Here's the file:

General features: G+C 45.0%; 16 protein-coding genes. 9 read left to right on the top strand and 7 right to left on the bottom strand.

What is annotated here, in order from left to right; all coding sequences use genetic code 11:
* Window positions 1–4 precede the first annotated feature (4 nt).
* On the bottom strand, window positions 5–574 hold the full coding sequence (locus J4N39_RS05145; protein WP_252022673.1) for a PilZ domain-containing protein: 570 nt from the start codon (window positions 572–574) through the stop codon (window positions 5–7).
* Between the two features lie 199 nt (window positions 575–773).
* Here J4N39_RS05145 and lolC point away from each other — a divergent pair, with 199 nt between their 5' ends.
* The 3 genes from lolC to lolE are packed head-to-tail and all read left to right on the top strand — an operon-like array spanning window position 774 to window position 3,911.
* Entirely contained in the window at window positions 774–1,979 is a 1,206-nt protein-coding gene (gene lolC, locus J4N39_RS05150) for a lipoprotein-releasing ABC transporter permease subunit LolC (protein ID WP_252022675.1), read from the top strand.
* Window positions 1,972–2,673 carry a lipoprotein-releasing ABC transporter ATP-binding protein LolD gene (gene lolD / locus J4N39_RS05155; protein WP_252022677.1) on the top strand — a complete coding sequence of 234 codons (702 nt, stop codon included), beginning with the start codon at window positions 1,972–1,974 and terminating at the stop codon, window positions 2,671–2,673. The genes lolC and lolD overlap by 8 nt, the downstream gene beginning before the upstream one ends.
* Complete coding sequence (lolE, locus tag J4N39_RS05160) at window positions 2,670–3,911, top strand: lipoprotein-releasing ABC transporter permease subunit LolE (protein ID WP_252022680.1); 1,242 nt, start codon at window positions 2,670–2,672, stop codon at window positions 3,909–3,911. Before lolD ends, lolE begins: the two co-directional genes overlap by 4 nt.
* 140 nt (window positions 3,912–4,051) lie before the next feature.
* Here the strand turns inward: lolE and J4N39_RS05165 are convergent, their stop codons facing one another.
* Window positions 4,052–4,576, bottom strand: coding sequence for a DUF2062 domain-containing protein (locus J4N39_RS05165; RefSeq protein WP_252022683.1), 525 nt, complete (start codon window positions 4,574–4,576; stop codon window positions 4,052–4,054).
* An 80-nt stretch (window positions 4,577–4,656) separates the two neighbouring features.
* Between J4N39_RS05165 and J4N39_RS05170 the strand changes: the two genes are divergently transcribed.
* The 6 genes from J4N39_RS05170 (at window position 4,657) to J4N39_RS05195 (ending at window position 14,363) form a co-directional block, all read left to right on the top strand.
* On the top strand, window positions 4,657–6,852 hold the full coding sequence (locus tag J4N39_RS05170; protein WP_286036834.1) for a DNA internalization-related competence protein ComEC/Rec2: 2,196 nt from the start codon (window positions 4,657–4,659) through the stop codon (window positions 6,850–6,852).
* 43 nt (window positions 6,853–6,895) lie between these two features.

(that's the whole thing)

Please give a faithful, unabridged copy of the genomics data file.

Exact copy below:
General features: G+C 45.0%; 16 protein-coding genes. 9 read left to right on the top strand and 7 right to left on the bottom strand.

What is annotated here, in order from left to right; all coding sequences use genetic code 11:
* Window positions 1–4 precede the first annotated feature (4 nt).
* On the bottom strand, window positions 5–574 hold the full coding sequence (locus J4N39_RS05145; protein WP_252022673.1) for a PilZ domain-containing protein: 570 nt from the start codon (window positions 572–574) through the stop codon (window positions 5–7).
* Between the two features lie 199 nt (window positions 575–773).
* Here J4N39_RS05145 and lolC point away from each other — a divergent pair, with 199 nt between their 5' ends.
* The 3 genes from lolC to lolE are packed head-to-tail and all read left to right on the top strand — an operon-like array spanning window position 774 to window position 3,911.
* Entirely contained in the window at window positions 774–1,979 is a 1,206-nt protein-coding gene (gene lolC, locus J4N39_RS05150) for a lipoprotein-releasing ABC transporter permease subunit LolC (protein ID WP_252022675.1), read from the top strand.
* Window positions 1,972–2,673 carry a lipoprotein-releasing ABC transporter ATP-binding protein LolD gene (gene lolD / locus J4N39_RS05155; protein WP_252022677.1) on the top strand — a complete coding sequence of 234 codons (702 nt, stop codon included), beginning with the start codon at window positions 1,972–1,974 and terminating at the stop codon, window positions 2,671–2,673. The genes lolC and lolD overlap by 8 nt, the downstream gene beginning before the upstream one ends.
* Complete coding sequence (lolE, locus tag J4N39_RS05160) at window positions 2,670–3,911, top strand: lipoprotein-releasing ABC transporter permease subunit LolE (protein ID WP_252022680.1); 1,242 nt, start codon at window positions 2,670–2,672, stop codon at window positions 3,909–3,911. Before lolD ends, lolE begins: the two co-directional genes overlap by 4 nt.
* 140 nt (window positions 3,912–4,051) lie before the next feature.
* Here the strand turns inward: lolE and J4N39_RS05165 are convergent, their stop codons facing one another.
* Window positions 4,052–4,576, bottom strand: coding sequence for a DUF2062 domain-containing protein (locus J4N39_RS05165; RefSeq protein WP_252022683.1), 525 nt, complete (start codon window positions 4,574–4,576; stop codon window positions 4,052–4,054).
* An 80-nt stretch (window positions 4,577–4,656) separates the two neighbouring features.
* Between J4N39_RS05165 and J4N39_RS05170 the strand changes: the two genes are divergently transcribed.
* The 6 genes from J4N39_RS05170 (at window position 4,657) to J4N39_RS05195 (ending at window position 14,363) form a co-directional block, all read left to right on the top strand.
* On the top strand, window positions 4,657–6,852 hold the full coding sequence (locus tag J4N39_RS05170; protein WP_286036834.1) for a DNA internalization-related competence protein ComEC/Rec2: 2,196 nt from the start codon (window positions 4,657–4,659) through the stop codon (window positions 6,850–6,852).
* 43 nt (window positions 6,853–6,895) lie between these two features.